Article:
Saying this hotel was a value is like saying that the $5.99 ribeye, stuffed with giblets of broken glass, is a heck of a buy! We arrive at the hotel to find that they had saved the best parking space just for us! In fact, they saved most every space. hmmm. We think nothing of it, grab our bags, and plow through the front door ready to hit the sack. And there it was.....nothing. To say the lobby was sparse would be an understatement. There were no light fixtures, no plush furniture, no fresh flowers. There was only a particle board desk with a metal folding chair on the other side. No attendant. We stood there for a few minutes. Surely the staff was hard at work preparing for the rush of guest for the evening. Yeah, that had to be it. After a few minutes I kind middle eastern man slowly walked to the desk. He almost seemed surprised that we wanted to check in. He fumbled around with the paperwork as if the process was foreign and finally swiped our card to cover the fare.

As we asked for the key, he informed us that the electronic lock on the door did not work. We could just let ourselves in. He stated that the hotel had just been renovated so some of the new devices still had glitches. Seemed plausible. He told us to just turn the deadbolt once we were in, to make sure we were safe. OK, that's a little scary. We grab our bags and head down the hall about 15 feet, to the first available room. Well, that is really convenient for us to get the first room. That way, we don't have to take any pesky elevators and huff up and down the hallways. We get to the room, and sure enough, the door is cracked open. We head inside to find the single most filthy, smelly, and possibly infested room I've ever seen. It smelled like that rush of warm air that hits you in the face when a dump truck passes by. The carpet was moldy and sticky. There were roaches in the bathroom and the room had no furniture besides two full size beds and a TV on a stand. Yep, we just rented a future murder scene.

We quickly drop our stuff and head up to the Chilli's on the corner for a cocktail. As we return to the hotel, we notice that Haj, our friendly attendant is no longer manning the front door. We quickly head in, make a plan to get about six hours of sleep and get the hell out of this dump. I try to turn on the TV to watch sportscenter. Hmm, the remote is dead. Never mind, I'll just use the controls on the TV. Wait, there's only a power button. That's cool, I'll go ask Haj if he has any extra batteries lying around. It was then that we met him. Haj's late night relief. He wasn't at the desk though. He was in the office, which consisted of a chair, a small TV, and a dorm sized refrigerator. He was about 5'10", 350 lbs, with long curly hair. He was wearing dirty tube socks, boxer shorts, and a too tight t-shirt with a lifetime's worth of stains on it. As I approached the door he was shoveling cereal, mostly, in to his mouth and laughing WAY to hard at a sitcom.

I think I spooked him as I got his attention. He quickly turned around, with a startled look, and eloquently stated, "What?" Nice. "Umm, excuse me, but our remote is dead and I was wondering if maybe you had some extra batteries lying around?" "No," he retorted. "But, you can use mine, if you want to." He then fumblingly handed me a sticky universal remote, that he apparently stored on top of his belly, and quickly returned to his show. I froze. Was this a joke? Was he also going to bring me a half wet towel in the morning to dry off with? Dear God, please let this end.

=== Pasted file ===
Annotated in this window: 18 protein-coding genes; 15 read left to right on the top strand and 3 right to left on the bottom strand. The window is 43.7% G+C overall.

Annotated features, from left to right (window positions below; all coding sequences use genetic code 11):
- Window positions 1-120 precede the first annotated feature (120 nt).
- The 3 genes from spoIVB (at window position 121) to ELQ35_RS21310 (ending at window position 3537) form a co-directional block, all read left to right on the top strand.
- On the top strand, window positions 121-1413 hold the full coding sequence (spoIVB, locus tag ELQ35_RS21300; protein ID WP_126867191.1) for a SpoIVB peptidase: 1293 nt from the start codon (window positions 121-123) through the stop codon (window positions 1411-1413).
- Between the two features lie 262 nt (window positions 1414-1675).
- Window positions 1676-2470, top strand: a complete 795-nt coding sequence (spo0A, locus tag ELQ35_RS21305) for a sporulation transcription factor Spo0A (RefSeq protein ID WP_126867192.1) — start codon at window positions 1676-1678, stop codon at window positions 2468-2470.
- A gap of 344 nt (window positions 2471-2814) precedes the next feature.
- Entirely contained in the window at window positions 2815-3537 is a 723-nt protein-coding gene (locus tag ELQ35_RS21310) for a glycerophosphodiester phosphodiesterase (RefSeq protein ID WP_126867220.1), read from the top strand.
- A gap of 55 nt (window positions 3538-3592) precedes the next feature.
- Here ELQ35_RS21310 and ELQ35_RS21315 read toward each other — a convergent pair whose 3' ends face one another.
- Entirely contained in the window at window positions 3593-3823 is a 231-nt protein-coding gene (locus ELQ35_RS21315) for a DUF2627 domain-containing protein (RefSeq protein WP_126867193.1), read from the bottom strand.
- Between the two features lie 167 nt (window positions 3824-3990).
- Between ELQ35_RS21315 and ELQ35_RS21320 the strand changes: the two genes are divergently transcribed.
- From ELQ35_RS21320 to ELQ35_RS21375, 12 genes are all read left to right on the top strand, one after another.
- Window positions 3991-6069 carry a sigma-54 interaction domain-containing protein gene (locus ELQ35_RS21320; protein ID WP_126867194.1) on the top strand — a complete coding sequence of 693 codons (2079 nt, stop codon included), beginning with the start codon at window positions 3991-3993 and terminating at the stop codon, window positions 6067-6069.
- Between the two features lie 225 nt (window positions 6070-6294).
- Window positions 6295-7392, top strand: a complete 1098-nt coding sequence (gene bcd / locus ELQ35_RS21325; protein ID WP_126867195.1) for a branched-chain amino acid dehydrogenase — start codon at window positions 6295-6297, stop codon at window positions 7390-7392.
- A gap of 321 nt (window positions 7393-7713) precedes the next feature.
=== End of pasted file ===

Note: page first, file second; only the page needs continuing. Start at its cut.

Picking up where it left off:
Patrick and I then decided to forgo sportscenter for the night. We each laid, fully clothed, on top of the covers of our respective beds, using our bags as pillows. It was at this time that I had to break the tension. I mentally torture Patrick. I begin detailing to Patrick how Haj and Grimey would soon be picking the locks to our doors, making sure that we were asleep. They would then probably chloroform us, rape us, kill us, and sell our organs to fund Grimey's hardcore cereal addiction. Trust me, I was very detailed in this account. We both are laughing so hard that it somehow takes our minds off of the fact that my story is probably factual.

We sleep just long enough to see the sun rise. We lived! Sometimes it takes a Haj and Grimey type situation to remind that mommy isn't there to wipe your butt for you anymore. Make a plan, or pay the consequences.

Friday, June 3, 2011

Hey There Mr. Fancy Pants!

Diann was the lucky one. She was the lucky Nolan child that was not given a nickname. My other sister's name is an abbreviation of her first and middle names. My parents were creative enough to turn my masculine first name (James) into Jamey, a name that veers sharply to the feminine side of ambiguity. But it's my older brother's nickname that inspires my birthday special blog posting. His given name is Dale, like my dad. However, as a child he did what all little boys do, he dressed up in my dad's Sunday-go-to-meeting clothes. One of dad's friends then loudly exclaimed that he looked just like a little man. And that's just how quickly a nickname sticks. To this day, my brother Dale is referred to as Man.

But this posting isn't about nicknames. It's about the phenomenon of never wishing to be your current age. Man wanted to be a grown up. This, as it turns out, seems to be the natural course of things, no matter your stage of life. I, on this most ho-hum of birthdays, just want my hair back. Not all of it mind you, but just enough to avoid having to varnish my scalp with spf 6000 prior to any long-term outdoor activity, just to make sure I can run a brush through my hair for the next month, without screaming like a child. I digress.

We are surrounded by this notion daily. Every formal wedding in America undoubtedly features a gaggle of 4-7 year olds dressed in teeny tiny tuxedos and dresses. Conversely, you don't have to go much further than your local Wal-Mart to find a granny sporting some interesting combination of hot pants, cowboy boots, and a tube top. These are the poles of this concept. They make sense. Grandparents love seeing little kids dress up, and hot pants Mildred is just trying to hang on by a thread. I believe the really embarrassing ones happen in your twenties.